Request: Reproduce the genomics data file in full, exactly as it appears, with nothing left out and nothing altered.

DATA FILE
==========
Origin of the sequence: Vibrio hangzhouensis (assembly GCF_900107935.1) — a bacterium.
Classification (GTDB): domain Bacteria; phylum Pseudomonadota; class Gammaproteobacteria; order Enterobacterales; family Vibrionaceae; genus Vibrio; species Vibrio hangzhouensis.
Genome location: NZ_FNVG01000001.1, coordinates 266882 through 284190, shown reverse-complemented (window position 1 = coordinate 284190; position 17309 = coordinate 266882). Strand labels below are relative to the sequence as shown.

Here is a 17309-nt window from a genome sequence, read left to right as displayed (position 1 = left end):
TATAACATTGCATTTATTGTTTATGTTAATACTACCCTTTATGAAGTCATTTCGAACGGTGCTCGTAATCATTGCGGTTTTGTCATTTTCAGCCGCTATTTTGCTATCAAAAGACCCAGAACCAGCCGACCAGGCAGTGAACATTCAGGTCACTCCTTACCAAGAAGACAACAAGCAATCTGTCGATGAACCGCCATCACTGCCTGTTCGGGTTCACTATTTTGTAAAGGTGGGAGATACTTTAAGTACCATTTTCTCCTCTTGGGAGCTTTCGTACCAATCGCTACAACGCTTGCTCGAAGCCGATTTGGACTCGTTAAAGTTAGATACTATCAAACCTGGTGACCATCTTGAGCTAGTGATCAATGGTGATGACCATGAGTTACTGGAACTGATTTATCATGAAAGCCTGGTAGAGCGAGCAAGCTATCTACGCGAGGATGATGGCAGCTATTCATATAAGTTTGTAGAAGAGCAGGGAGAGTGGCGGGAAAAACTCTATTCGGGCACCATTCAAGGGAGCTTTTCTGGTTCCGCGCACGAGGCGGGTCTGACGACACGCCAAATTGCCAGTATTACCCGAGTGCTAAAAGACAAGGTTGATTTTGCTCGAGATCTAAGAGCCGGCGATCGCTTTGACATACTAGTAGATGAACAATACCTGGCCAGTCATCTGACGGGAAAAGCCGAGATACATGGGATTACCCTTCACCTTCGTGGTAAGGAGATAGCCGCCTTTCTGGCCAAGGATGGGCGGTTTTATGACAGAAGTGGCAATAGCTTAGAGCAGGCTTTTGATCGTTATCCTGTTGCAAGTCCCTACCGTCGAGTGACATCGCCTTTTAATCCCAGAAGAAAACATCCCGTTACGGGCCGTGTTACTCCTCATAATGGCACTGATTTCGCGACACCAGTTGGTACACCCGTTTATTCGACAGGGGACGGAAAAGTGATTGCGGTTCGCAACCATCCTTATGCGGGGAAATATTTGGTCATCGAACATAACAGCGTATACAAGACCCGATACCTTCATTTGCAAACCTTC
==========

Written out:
Origin of the sequence: Vibrio hangzhouensis (assembly GCF_900107935.1) — a bacterium.
Classification (GTDB): domain Bacteria; phylum Pseudomonadota; class Gammaproteobacteria; order Enterobacterales; family Vibrionaceae; genus Vibrio; species Vibrio hangzhouensis.
Genome location: NZ_FNVG01000001.1, coordinates 266882 through 284190, shown reverse-complemented (window position 1 = coordinate 284190; position 17309 = coordinate 266882). Strand labels below are relative to the sequence as shown.

Here is a 17309-nt window from a genome sequence, read left to right as displayed (position 1 = left end):
TATAACATTGCATTTATTGTTTATGTTAATACTACCCTTTATGAAGTCATTTCGAACGGTGCTCGTAATCATTGCGGTTTTGTCATTTTCAGCCGCTATTTTGCTATCAAAAGACCCAGAACCAGCCGACCAGGCAGTGAACATTCAGGTCACTCCTTACCAAGAAGACAACAAGCAATCTGTCGATGAACCGCCATCACTGCCTGTTCGGGTTCACTATTTTGTAAAGGTGGGAGATACTTTAAGTACCATTTTCTCCTCTTGGGAGCTTTCGTACCAATCGCTACAACGCTTGCTCGAAGCCGATTTGGACTCGTTAAAGTTAGATACTATCAAACCTGGTGACCATCTTGAGCTAGTGATCAATGGTGATGACCATGAGTTACTGGAACTGATTTATCATGAAAGCCTGGTAGAGCGAGCAAGCTATCTACGCGAGGATGATGGCAGCTATTCATATAAGTTTGTAGAAGAGCAGGGAGAGTGGCGGGAAAAACTCTATTCGGGCACCATTCAAGGGAGCTTTTCTGGTTCCGCGCACGAGGCGGGTCTGACGACACGCCAAATTGCCAGTATTACCCGAGTGCTAAAAGACAAGGTTGATTTTGCTCGAGATCTAAGAGCCGGCGATCGCTTTGACATACTAGTAGATGAACAATACCTGGCCAGTCATCTGACGGGAAAAGCCGAGATACATGGGATTACCCTTCACCTTCGTGGTAAGGAGATAGCCGCCTTTCTGGCCAAGGATGGGCGGTTTTATGACAGAAGTGGCAATAGCTTAGAGCAGGCTTTTGATCGTTATCCTGTTGCAAGTCCCTACCGTCGAGTGACATCGCCTTTTAATCCCAGAAGAAAACATCCCGTTACGGGCCGTGTTACTCCTCATAATGGCACTGATTTCGCGACACCAGTTGGTACACCCGTTTATTCGACAGGGGACGGAAAAGTGATTGCGGTTCGCAACCATCCTTATGCGGGGAAATATTTGGTCATCGAACATAACAGCGTATACAAGACCCGATACCTTCATTTGCAAACCTTC